I did not bring my camera as it said not to bring cameras on the ticket as well as the fact I had heard stories of the recent Manu Chao concert where everyone left the place with their underwear missing and cameras on display in the shops across the street before the show was done. Although I did have my phone on me that did have a camera on it. Adam had followed suit but was also sporting a gnarley cerebral palsy limp as we walked through security which turned out to be a bunch of drunk locals wearing yellow jackets. Unfortunately for Adam, the walk to the concert area was maybe 300 yards and his absurd walking posture was getting worse by the moment. He pleaded to stop but I convinced him it would not be a good idea at this point of time since no one else was stopping and there really isn’t any better way to draw attention to yourself than to act like a severely handicapped person and then fall down or require assistance only to have your helpers realize you are sneaking in $2 whisky. In hindsight I wish I had brought the camera and I am sure Adam wished he had listened to my advice to get two flasks.

The venue was a giant flat field with a main stage far in front and 5 big screens dotted around. We had met up with a few of Adams friends and decided to plop ourselves far in the back in front of one of the screens as the front had filled up already. There were two openeing bands but we had missed the first. The second was Kraftwerk which I had heard of from Cochella. I arrived to their song called “Tour de France” which basically is some sort of promo they did for the Tour and it brought my excitement to a new level. I was transfixed to the screen and was at a loss for words. I realized then that at some point I needed to improve my cycling to the point that I could race in that race.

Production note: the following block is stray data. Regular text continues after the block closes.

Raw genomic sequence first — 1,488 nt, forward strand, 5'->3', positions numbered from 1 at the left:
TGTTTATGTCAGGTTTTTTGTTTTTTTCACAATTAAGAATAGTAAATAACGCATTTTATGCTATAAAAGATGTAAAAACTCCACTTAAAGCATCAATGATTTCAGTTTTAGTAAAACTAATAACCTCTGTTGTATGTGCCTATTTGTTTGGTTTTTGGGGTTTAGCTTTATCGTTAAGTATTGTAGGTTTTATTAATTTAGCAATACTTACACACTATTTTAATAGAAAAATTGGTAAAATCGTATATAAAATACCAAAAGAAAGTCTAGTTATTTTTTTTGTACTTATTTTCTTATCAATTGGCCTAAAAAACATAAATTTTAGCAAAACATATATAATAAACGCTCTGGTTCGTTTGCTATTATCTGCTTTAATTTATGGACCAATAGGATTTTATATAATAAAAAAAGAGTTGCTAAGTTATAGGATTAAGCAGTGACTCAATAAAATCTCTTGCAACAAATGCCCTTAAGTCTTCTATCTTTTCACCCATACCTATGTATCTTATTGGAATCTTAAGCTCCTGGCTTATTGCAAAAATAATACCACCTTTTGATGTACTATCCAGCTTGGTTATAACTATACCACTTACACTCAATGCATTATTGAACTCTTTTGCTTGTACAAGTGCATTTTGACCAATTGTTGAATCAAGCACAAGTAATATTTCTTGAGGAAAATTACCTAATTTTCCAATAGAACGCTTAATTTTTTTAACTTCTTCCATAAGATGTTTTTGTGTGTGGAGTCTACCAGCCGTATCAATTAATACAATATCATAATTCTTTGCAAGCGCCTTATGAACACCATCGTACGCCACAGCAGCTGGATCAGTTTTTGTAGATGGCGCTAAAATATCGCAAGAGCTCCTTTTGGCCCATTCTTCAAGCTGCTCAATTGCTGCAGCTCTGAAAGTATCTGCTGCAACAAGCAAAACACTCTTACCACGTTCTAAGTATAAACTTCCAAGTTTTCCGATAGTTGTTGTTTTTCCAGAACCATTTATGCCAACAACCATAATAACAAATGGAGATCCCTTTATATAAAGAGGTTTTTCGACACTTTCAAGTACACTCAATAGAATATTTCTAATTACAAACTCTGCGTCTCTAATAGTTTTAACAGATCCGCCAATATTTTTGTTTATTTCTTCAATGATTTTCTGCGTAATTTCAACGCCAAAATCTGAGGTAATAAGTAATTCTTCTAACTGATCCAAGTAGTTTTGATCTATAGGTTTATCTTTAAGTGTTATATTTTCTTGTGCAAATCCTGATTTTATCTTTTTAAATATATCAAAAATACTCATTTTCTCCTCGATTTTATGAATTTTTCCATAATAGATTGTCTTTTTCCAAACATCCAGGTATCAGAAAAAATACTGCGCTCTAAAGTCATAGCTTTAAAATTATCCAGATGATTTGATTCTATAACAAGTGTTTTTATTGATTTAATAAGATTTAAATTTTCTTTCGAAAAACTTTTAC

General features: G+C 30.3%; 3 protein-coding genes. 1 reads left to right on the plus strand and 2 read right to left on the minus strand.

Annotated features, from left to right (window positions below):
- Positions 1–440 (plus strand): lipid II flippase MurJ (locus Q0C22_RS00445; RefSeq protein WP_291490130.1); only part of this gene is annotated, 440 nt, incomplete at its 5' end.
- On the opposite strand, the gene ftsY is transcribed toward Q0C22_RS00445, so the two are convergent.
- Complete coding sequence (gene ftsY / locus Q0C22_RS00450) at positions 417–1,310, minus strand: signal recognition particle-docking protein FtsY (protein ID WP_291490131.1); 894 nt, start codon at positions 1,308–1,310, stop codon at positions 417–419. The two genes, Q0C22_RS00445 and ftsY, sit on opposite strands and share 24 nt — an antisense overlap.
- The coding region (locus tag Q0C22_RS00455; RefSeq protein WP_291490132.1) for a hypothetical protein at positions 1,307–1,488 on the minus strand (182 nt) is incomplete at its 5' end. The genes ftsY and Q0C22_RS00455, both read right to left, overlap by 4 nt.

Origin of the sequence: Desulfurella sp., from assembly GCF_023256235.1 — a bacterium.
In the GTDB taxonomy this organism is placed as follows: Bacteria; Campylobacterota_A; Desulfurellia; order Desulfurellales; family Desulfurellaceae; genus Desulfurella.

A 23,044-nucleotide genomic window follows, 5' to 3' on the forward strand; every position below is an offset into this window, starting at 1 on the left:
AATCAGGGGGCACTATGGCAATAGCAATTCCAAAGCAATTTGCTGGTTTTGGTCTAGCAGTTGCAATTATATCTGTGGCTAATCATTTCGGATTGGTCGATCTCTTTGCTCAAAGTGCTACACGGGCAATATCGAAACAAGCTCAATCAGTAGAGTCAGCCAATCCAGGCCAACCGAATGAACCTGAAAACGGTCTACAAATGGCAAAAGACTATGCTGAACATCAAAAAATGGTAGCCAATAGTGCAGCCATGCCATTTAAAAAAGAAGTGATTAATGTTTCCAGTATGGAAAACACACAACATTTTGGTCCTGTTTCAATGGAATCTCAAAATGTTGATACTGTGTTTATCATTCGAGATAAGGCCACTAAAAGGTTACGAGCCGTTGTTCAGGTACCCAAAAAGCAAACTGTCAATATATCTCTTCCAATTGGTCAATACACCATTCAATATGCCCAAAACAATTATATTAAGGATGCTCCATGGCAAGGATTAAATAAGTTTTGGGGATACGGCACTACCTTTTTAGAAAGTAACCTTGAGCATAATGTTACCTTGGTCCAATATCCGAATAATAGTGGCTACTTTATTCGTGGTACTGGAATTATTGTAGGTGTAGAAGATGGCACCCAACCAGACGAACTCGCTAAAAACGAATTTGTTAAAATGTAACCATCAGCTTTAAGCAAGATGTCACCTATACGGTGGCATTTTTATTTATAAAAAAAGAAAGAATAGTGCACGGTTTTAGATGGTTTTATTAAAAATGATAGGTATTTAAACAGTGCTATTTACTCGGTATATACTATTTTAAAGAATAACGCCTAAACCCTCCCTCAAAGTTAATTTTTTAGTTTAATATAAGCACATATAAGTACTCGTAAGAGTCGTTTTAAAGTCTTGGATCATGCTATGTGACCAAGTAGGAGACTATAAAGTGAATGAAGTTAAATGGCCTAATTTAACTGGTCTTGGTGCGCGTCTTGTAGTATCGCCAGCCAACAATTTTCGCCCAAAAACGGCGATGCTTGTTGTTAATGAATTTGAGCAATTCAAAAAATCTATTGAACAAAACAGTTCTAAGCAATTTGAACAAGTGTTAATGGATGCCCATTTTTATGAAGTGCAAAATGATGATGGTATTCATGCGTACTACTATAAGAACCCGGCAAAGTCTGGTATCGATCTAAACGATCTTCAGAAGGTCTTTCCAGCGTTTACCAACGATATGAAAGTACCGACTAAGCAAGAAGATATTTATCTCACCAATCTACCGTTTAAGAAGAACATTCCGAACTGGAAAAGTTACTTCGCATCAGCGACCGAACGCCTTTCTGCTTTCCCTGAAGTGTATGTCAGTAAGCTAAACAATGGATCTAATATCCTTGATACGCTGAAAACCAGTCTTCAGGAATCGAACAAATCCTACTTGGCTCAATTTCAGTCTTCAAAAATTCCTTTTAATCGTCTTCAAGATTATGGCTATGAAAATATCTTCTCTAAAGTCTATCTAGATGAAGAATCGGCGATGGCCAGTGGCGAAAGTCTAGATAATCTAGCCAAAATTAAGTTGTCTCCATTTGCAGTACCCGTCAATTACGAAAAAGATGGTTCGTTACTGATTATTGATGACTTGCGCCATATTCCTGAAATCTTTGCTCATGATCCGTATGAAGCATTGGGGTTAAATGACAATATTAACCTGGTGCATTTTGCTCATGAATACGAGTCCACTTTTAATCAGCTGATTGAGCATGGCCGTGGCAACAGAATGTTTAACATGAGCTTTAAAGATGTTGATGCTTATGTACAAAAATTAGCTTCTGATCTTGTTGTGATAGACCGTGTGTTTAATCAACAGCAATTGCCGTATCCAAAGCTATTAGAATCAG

Adam foolishly decides he needs to go to the bathroom. That was the last I saw of him until after the show. I remained with his friends for the rest of Kraftwerk and then we decided Adam was a lost cause and decided to head in further to get closer. I thought this was a bad idea as we had claimed a great spot in front of this screen but in the end it was the right decision as the entire place would soon fill to ludicrously above fire code capacity levels. The three of us followed each other through the crowd battling to move forward. We would take turns being in the lead trying to pry through couples and groups with a leading shoulder and a goofy smile on your face which was supposed to explain to the people you were harassing that you knew what you were doing was ridiculous but I guess I am going to just try and go forward anyways. Every now and then you would hit a jam and could not move any more and you could just feel the hatred of the people around you who were thinking “who the fuck is this guy making my 10 inch square of personal space now only 8 inches?” The argentines are very comfortable with touching and being in close quarters and this crowd proved it. You could see multiple streams of through ways through the masses trying to worm their way closer. I caught site of a train of guys guarding a group of girls moving forward with some speed and decided to ditch Adam’s friends knowing that a lone crowd sneaker is much more effective. At that point I decided that I was goin front row. It took me almost three quarters of the show but I made it to within 15 feet of the the front rails and it was all worth it. My hands were locked in front of my chest and my movement was dictated by the collective conscious of the mob. Every now and then there would be a strong heave from the back and I do remember thinking that I might not make it out of this. Fortunately for me I tend to be taller than many people in this country and at 15 feet, I could make eye contact with the band and make sure my completely soaked arm pits were smashing into the face of some guy to my right. The heat in this type of crowd is incredible and was likely the motivation for the energy theory that is in the Matrix movies. Everyone was completely soaked as well and it was all sweat, I hope. After 20 minutes you just don’t care.